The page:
Perhaps the Shire was too far away, and seeming of little importance until the torture of Gollum, was something that wasn't needed. None of the Istari really gave any thought to Hobbits but Gandalf, so why would Sauron? They hadn't attacked or defied in any way, so why bother?
The Shire was far from most would-be enemies and was also under the protection of the Rangers. The Hobbits of the Shire did see a couple of invasions by Orcs and White Wolves, but even Angmar pretty much ignored them.
Why were the Rangers so keen on protecting an oblivious peasant nation? Did the land have some kind of significance?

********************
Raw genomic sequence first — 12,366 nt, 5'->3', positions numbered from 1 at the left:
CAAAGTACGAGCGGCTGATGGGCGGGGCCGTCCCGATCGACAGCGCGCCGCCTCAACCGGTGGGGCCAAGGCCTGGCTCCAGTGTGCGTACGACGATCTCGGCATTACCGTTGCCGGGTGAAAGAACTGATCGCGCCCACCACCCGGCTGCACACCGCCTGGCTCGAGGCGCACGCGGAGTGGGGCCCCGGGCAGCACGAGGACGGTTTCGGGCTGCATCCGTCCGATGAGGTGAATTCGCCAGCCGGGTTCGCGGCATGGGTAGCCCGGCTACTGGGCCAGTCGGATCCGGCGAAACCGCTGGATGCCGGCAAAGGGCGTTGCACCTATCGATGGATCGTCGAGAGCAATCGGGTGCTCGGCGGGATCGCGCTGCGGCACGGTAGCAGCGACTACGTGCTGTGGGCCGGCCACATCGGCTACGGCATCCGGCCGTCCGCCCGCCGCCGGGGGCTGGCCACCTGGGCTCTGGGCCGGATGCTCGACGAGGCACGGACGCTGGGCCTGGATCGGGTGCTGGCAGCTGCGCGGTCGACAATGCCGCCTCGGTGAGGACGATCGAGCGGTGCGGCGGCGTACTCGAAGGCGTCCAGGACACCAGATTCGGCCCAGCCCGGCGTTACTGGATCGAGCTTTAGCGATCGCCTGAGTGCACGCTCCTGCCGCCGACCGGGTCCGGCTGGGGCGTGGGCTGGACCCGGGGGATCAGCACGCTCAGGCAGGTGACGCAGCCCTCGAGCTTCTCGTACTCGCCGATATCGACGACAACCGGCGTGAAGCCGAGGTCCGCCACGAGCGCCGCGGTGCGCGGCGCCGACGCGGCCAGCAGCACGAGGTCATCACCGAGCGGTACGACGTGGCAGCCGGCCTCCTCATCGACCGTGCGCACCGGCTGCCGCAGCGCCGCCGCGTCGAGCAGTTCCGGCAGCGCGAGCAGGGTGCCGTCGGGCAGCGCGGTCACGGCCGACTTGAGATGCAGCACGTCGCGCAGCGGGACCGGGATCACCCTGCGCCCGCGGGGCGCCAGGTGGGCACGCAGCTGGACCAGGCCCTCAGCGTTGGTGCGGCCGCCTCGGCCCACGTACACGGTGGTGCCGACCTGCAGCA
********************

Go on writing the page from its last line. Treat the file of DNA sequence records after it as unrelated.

Both the Shire and Bree-land were once parts of Arthedain so the Rangers probably felt some responsibility for the safety of their former subjects. Once Gandalf had taken an interest in the Shire, they had one more reason to protect it. And once Gandalf began to suspect that Bilbo's funny magic ring might actually be the One Ring, he asked Aragorn to double the watch on the Shire.
I think there are probably a couple of reasons, the Shire was not particularly close to any of the evil strongholds, so as there was never really any purpose to go there it was never really thought to be worth the effort. Also, I'd probably say a lot of it goes with what Gandalf says in that Sauron saw no threat / had no interest at all in hobbits, so it was probably just a land he assumed would fall in time without any effort.